That comes with risks of defamation, unproven allegations, and counter-suits. But she is willing to take those risks. Her clients, often sexually assaulted women, are also willing to take them in order to find justice of any kind.

And within five minutes of meeting her, you begin to understand why women confide in Allred. She is tough, confident and unwilling to back down. She is a feminist of the first order, and she is a cheerleader of women.

It is hard to talk to her and not feel as though you, too, could take on the world.

  • WATCH: Rosemary Barton's interview with Gloria Allred tonight on The National on CBC Television and streamed online

Coal industry bailout

The U.S. government is readying two big bailouts for the struggling American coal industry, as Donald Trump tries to make good on his pledge to bring back the "beautiful, clean" fossil fuel.

The White House ordered Energy Secretary Rick Perry to take "immediate steps" last Friday to halt further shutdowns of coal-fired and nuclear generating plants, on national security grounds.

According to a leaked memo, the policy will see power system operators ordered to buy electricity from "at-risk facilities" in order ensure a "strategic mix" of generating capacity in the event of extreme weather events or cyber attacks.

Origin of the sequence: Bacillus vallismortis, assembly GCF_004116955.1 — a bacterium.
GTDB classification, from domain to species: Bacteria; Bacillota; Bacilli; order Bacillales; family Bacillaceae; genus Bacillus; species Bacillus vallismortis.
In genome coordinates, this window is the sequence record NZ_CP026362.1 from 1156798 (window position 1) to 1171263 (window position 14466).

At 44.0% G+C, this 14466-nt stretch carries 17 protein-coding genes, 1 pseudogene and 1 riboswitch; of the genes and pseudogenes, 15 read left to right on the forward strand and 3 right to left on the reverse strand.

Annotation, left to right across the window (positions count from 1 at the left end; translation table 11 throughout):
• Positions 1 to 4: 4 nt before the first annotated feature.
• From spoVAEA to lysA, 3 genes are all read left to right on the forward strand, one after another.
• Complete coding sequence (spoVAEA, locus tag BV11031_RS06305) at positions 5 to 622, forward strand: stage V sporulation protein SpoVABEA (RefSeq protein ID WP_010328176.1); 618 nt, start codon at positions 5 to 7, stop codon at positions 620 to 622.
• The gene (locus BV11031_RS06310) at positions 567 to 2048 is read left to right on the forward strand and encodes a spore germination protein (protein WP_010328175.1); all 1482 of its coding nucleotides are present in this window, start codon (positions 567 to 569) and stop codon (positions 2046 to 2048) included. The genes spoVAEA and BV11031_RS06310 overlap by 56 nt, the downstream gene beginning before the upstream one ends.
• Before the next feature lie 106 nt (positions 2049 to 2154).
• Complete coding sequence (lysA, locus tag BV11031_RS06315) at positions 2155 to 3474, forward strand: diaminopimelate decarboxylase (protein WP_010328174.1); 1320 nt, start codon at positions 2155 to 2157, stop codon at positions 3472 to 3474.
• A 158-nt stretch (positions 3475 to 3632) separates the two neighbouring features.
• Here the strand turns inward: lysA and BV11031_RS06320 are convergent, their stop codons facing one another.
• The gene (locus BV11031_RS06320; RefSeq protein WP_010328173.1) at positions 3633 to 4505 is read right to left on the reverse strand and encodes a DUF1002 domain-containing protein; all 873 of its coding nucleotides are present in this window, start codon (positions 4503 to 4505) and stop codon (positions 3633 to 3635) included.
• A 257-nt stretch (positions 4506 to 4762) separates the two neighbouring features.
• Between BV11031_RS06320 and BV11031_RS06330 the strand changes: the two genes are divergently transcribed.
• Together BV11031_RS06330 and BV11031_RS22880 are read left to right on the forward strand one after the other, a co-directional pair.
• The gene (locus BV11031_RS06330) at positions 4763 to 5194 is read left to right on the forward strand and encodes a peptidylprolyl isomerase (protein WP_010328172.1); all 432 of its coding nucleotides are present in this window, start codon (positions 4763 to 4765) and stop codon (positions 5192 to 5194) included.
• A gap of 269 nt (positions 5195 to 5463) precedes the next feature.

Piles of coal sit in front of Pacificorp's 1,440 megawatt coal-fired power plant in Castle Dale, Utah. Almost 270 coal-fired power plants have shut down in the United States since 2010. (George Frey/Getty Images)
Almost 270 coal-fired power plants have shut down in the United States since 2010, as producers opt for cheaper natural gas generating stations and bring more solar and wind projects into the grid.

It's unclear what the cost of such an unprecedented intervention in the U.S. energy market would be. But there is a potential price tag for another looming bailout — as much as $15 billion US.

An investigation by the U.S. Government Accountability Office into the finances of a fund that helps coal miners suffering from black lung disease has identified a multibillion-dollar hole in its books as more claims roll in and the ailing industry seeks to duck its share of the bills.

A radiological technician looks at the chest x-ray of a retired coal miner who has black lung disease. (Brian Snyder/Reuters)
The report, released yesterday, found that the Black Lung Disability Trust fund, which is supposed to be financed by a tax on coal producers, lacks sufficient money to meet its liabilities. In 2017, the fund had to borrow $1.3 billion US from taxpayers to make its payouts for medical bills.

The problem is expected to worsen, as the black lung levy on coal mines is set to be cut by 55 per cent at the end of 2018.

At present, more than 14,000 miners and former miners are drawing from the fund. The number of people diagnosed with black lung has been steadily increasing, with more than 2,300 new cases over the past decade and a half.

One recent study linked the resurgence of the disease to the industry's struggles, as the remaining miners work longer hours for smaller operators who invest less money in dust reduction systems.

Miners arrives for the start of their shift at American Energy Corp.'s Century Mine in Beallsville, Ohio. (Joshua Roberts/Reuters)
Or it could simply be a function of the fact that miners who can no longer find work are now willing to admit that they are suffering from the syndrome. (In the past, many hid their sickness to keep their jobs. For example, autopsies carried out after the 2010 Upper Big Branch Mine explosion in West Virginia showed that 17 of the 29 dead had the disease.)